I'd say that in general (especially for algebraic geometry, but I really do mean in general) French is probably the way to go. Sure, there've been a lot of influential German-speaking mathematicians, but before 1820 or so they mostly wrote in Latin, and many of the important papers since then are available in translation.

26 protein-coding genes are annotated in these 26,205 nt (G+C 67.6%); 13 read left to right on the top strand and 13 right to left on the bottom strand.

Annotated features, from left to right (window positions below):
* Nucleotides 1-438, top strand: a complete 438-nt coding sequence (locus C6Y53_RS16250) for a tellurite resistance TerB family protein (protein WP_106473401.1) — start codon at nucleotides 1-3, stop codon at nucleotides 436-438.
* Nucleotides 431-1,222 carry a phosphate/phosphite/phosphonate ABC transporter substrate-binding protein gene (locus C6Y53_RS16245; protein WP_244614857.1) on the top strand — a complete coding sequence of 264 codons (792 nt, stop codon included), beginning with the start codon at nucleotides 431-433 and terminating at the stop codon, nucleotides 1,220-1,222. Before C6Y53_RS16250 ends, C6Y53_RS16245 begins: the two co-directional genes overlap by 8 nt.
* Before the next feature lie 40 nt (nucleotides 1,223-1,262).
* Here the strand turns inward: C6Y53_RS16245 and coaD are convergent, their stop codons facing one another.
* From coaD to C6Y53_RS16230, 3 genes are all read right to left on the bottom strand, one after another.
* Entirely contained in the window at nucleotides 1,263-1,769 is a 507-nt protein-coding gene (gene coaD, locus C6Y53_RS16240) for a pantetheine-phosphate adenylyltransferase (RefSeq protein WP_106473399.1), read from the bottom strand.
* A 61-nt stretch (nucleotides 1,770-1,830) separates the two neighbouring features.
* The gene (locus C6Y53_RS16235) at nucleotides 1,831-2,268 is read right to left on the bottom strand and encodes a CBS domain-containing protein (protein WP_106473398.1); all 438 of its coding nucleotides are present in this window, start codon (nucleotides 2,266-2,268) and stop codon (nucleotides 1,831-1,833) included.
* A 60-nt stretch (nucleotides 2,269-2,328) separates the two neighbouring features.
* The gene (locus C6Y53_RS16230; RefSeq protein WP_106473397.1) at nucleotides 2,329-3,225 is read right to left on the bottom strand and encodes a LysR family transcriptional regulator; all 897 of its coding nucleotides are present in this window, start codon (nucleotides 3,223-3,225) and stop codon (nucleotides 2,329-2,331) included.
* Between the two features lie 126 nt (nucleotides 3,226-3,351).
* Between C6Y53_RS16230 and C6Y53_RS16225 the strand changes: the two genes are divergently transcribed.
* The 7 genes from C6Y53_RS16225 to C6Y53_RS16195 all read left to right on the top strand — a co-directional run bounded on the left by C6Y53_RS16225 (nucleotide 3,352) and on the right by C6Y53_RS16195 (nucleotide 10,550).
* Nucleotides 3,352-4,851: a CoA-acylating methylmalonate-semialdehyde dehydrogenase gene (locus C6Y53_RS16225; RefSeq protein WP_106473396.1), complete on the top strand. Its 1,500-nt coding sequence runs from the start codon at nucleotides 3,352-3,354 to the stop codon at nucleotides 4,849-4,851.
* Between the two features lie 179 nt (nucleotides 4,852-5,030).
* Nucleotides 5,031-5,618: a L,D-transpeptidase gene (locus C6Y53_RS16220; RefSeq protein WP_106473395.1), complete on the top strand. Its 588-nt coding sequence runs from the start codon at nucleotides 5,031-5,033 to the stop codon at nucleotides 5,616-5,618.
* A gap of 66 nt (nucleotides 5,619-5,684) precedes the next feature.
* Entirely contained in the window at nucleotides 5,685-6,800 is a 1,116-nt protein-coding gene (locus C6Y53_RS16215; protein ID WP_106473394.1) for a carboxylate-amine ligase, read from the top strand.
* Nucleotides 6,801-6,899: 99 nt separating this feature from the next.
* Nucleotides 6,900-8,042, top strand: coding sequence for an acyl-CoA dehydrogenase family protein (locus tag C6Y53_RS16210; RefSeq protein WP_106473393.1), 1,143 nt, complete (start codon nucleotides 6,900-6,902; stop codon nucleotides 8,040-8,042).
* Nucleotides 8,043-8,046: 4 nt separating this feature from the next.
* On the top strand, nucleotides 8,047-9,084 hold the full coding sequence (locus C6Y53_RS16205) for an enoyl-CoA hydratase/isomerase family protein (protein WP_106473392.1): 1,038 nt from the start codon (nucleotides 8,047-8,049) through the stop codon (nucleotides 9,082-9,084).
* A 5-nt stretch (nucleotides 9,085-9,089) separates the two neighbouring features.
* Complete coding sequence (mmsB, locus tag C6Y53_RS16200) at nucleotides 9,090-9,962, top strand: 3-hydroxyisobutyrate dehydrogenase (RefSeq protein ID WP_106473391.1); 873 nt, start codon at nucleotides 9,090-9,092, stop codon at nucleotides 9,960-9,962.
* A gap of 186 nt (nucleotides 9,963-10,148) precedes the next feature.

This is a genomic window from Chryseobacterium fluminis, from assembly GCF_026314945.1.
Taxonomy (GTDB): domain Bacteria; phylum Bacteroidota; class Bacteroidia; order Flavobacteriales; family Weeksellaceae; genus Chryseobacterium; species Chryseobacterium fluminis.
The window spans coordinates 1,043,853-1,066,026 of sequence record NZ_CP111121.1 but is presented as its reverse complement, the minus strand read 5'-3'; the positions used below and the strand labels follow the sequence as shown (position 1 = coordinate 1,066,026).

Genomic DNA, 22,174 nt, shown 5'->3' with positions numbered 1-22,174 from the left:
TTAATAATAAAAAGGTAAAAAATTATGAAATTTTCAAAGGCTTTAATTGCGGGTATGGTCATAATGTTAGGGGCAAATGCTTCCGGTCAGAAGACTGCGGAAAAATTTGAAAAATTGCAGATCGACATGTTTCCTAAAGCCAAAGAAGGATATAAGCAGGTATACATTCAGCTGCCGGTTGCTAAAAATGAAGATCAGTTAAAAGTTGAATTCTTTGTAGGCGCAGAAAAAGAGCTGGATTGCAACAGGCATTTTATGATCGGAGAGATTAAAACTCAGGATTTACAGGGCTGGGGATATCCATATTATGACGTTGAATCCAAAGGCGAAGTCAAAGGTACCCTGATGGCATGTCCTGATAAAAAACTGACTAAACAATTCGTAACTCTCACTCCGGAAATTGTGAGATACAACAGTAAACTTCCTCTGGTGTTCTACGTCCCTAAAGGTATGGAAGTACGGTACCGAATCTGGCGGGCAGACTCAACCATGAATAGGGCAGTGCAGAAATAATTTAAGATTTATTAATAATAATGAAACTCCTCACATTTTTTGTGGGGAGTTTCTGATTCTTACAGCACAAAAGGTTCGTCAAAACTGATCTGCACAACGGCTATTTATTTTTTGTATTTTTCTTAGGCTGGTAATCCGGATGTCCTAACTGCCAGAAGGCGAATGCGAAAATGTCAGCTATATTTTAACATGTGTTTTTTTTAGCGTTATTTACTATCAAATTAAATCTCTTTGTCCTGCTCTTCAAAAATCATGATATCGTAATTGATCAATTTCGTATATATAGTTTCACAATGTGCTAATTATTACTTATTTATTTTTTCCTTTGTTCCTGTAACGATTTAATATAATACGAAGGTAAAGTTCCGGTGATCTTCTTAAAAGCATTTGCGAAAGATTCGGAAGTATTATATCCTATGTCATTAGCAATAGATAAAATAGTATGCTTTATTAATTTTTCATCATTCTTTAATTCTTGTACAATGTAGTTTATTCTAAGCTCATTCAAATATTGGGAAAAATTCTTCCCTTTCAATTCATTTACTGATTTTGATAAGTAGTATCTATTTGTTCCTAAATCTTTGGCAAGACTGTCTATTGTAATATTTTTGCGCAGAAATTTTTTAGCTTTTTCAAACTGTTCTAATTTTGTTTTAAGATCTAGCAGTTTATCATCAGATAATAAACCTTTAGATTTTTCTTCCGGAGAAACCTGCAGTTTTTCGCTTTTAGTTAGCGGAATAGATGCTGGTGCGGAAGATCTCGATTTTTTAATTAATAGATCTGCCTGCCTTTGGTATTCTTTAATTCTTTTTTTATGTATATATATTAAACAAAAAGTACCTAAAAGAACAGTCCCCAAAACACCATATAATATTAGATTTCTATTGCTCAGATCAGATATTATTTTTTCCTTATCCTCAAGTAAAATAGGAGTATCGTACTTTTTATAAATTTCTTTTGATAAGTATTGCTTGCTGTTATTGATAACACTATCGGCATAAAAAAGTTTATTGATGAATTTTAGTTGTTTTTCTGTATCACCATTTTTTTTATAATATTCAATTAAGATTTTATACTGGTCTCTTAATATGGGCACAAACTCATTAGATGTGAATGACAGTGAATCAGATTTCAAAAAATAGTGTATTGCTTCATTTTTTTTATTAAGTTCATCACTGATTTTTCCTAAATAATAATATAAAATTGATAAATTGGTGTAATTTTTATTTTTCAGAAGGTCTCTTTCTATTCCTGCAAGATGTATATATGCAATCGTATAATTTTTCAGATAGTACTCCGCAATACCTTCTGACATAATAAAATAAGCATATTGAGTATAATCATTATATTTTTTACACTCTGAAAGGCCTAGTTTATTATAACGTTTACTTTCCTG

In my experience, though, if you just want to read mathematical papers, it's not that hard (for a fairly well-read native English speaker) to pick up the basics of either French or German, since we have so many words derived from both. Of course, if you want to be able to write or speak the language, that's a different matter, but you can get surprisingly far with a dictionary and practice. (Note: This does not help with Bourbaki or Grothendieck.)